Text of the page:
The strategy was simple. Promote the deep-greens’ poster boy, William Lai, to premier and temporarily contain their desire for Taiwanese independence; promote Chen Chu to Secretary-General of the Presidential Office and make the southern Taiwanese feel as though Tsai cares about them, and; maintain close ties with Mayor of Taipei Ko Wen-je in order to keep moderate voters within the DPP camp.

Tsai’s strategy to quell DPP factionalism began unravelling in the months leading up to November’s nine-in-one elections.

In April, William Lai began brandishing his deep-green credentials by labelling himself a “Taiwan independence worker” in the Executive Yuan. This worked to embolden the deep-greens and undercut Tsai’s cross-strait policy.

In May, Tsai promoted Chen Chu to lead the presidential office. Rather than making southern Taiwanese feel needed, Tsai simply took away Kaohsiung’s favourite mayor. Finding a suitable replacement for Chen proved difficult for southern Taiwanese members of the DPP.   

In August, the DPP fielded the deep-green candidate Pasuya Yao for the historically KMT seat of Taipei instead of backing the largely pro-DPP, independent Ko Wen-je. Support from the pan-greens then came into question.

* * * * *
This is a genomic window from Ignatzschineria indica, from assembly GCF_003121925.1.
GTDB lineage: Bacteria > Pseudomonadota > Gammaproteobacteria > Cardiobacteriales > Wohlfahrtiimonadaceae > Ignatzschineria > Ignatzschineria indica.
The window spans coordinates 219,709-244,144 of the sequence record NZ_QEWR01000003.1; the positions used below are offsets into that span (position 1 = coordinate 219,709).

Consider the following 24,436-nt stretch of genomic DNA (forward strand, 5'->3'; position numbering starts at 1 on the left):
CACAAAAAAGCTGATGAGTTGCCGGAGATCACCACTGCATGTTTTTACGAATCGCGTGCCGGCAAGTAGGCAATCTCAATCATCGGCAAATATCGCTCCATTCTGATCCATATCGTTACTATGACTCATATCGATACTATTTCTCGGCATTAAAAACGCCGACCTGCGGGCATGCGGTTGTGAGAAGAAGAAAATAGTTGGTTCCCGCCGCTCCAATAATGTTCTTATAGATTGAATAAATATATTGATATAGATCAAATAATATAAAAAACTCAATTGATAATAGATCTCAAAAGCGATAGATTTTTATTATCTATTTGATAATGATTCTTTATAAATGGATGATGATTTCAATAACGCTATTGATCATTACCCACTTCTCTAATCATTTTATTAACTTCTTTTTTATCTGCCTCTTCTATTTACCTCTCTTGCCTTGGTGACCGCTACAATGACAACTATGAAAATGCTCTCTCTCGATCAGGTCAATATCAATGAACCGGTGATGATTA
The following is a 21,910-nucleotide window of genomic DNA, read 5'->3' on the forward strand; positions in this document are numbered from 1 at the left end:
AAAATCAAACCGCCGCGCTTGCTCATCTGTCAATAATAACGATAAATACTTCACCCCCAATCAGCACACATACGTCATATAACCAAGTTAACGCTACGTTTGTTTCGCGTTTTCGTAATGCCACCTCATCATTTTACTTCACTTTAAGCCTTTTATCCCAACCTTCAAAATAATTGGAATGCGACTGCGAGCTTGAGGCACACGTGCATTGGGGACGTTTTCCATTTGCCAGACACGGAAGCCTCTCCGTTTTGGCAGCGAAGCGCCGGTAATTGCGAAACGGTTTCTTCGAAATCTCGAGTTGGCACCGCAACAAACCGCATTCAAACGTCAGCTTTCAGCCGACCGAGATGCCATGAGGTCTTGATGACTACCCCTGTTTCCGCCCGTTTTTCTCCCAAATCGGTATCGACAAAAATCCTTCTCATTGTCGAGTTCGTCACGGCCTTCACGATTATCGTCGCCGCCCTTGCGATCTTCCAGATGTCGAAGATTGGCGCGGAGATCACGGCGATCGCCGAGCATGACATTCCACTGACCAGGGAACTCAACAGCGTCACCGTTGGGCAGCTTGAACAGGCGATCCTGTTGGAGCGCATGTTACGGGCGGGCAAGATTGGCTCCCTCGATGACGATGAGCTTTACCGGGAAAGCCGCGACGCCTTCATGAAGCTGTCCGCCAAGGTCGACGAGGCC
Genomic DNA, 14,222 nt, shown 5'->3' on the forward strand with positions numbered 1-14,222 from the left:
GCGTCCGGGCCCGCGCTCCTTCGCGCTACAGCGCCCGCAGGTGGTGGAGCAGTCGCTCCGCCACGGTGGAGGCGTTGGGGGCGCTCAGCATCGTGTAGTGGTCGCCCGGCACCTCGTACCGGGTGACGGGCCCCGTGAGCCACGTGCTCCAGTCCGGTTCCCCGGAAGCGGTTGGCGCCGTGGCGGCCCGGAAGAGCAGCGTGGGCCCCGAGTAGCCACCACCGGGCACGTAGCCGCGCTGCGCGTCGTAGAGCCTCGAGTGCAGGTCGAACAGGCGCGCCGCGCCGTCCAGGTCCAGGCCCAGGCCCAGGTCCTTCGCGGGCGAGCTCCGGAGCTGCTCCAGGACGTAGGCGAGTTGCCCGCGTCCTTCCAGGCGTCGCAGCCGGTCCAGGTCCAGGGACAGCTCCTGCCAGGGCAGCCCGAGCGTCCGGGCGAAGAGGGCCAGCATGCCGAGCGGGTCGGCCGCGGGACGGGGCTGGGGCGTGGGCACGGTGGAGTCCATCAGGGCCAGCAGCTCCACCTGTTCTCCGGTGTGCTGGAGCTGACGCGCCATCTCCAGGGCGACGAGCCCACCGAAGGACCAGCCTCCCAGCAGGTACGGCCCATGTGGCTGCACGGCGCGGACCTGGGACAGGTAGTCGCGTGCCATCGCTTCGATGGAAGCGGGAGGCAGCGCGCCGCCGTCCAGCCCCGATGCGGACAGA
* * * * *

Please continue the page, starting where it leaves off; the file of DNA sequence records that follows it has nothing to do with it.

Tsai failed to control the DPP and the DPP seemed unwilling to be controlled. The Taiwanese people then punished Tsai’s DPP at the ballot box in November’s nine-in-one elections.

A referendum on using the name “Taiwan” at sporting events failed, which appeared to rebuke the deep-greens. The DPP lost Kaohsiung which could be viewed as the result of poor campaigning from southern Taiwanese members. Deep-green Pasuya Yao lost not only to Ko Wen-je but also to the KMT’s self-described “boring, but useful” Ting Shou-chung, demonstrating that the pan-greens are better aligned with Ko’s more moderate views. Tsai later accepted responsibility for these defeats by resigning as DPP chair.

For the DPP, the lesson from November’s elections could have been to realise that party is a broad church and ought to support a more cautious brand of progressive politics. Indeed, that was precisely how Tsai Ing-wen led the DPP to victory during 2016’s presidential election.

Instead, the DPP rumour mill continued throughout December. The deep-greens authored a letter asking Tsai not to run in 2020’s presidential election. Meanwhile, Tsai’s premier William Lai did little to quell rumours that he would run for president in 2020. 

Tsai held firm. One of her staunch allies, Cho Jung-tai, was elected party chair on Sunday afternoon. This led some to suggest that Tsai managed to “quash” a rebellion led by the deep-greens, pointing to Cho winning 72.6% support for his chairmanship. Turnout, however, was at an extremely low 16.9% of eligible voters. This indicates that Tsai’s position within the DPP remains intact, yet precarious.

Tsai not only must repair the DPP after a brutal defeat in November but now she will need to heal the wounds of December’s leadership struggle. Disciplining Taiwan’s pro-independence political party could hardly get more important or, indeed, difficult.